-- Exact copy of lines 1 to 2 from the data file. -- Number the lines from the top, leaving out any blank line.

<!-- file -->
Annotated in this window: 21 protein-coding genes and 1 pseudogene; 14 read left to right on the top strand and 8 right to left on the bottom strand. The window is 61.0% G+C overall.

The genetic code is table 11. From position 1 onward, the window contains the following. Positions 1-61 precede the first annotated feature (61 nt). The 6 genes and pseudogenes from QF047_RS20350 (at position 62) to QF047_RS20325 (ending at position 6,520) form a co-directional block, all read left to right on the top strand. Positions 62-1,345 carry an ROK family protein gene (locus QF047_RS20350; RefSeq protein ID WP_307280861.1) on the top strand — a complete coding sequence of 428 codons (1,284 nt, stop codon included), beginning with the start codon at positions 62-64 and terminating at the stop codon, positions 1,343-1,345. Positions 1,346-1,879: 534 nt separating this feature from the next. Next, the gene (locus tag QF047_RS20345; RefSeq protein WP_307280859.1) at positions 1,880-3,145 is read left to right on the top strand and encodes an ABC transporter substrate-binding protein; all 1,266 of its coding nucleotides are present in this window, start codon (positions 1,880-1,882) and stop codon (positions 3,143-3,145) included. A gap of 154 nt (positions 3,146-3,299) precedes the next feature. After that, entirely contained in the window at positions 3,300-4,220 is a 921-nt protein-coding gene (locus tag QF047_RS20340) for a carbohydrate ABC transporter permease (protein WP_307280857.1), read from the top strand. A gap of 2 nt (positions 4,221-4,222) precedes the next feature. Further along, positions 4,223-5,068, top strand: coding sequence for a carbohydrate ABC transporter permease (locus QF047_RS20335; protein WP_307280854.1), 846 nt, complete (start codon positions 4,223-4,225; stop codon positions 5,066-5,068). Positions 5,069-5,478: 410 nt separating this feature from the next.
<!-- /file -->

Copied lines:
Annotated in this window: 21 protein-coding genes and 1 pseudogene; 14 read left to right on the top strand and 8 right to left on the bottom strand. The window is 61.0% G+C overall.

The genetic code is table 11. From position 1 onward, the window contains the following. Positions 1-61 precede the first annotated feature (61 nt). The 6 genes and pseudogenes from QF047_RS20350 (at position 62) to QF047_RS20325 (ending at position 6,520) form a co-directional block, all read left to right on the top strand. Positions 62-1,345 carry an ROK family protein gene (locus QF047_RS20350; RefSeq protein ID WP_307280861.1) on the top strand — a complete coding sequence of 428 codons (1,284 nt, stop codon included), beginning with the start codon at positions 62-64 and terminating at the stop codon, positions 1,343-1,345. Positions 1,346-1,879: 534 nt separating this feature from the next. Next, the gene (locus tag QF047_RS20345; RefSeq protein WP_307280859.1) at positions 1,880-3,145 is read left to right on the top strand and encodes an ABC transporter substrate-binding protein; all 1,266 of its coding nucleotides are present in this window, start codon (positions 1,880-1,882) and stop codon (positions 3,143-3,145) included. A gap of 154 nt (positions 3,146-3,299) precedes the next feature. After that, entirely contained in the window at positions 3,300-4,220 is a 921-nt protein-coding gene (locus tag QF047_RS20340) for a carbohydrate ABC transporter permease (protein WP_307280857.1), read from the top strand. A gap of 2 nt (positions 4,221-4,222) precedes the next feature. Further along, positions 4,223-5,068, top strand: coding sequence for a carbohydrate ABC transporter permease (locus QF047_RS20335; protein WP_307280854.1), 846 nt, complete (start codon positions 4,223-4,225; stop codon positions 5,066-5,068). Positions 5,069-5,478: 410 nt separating this feature from the next.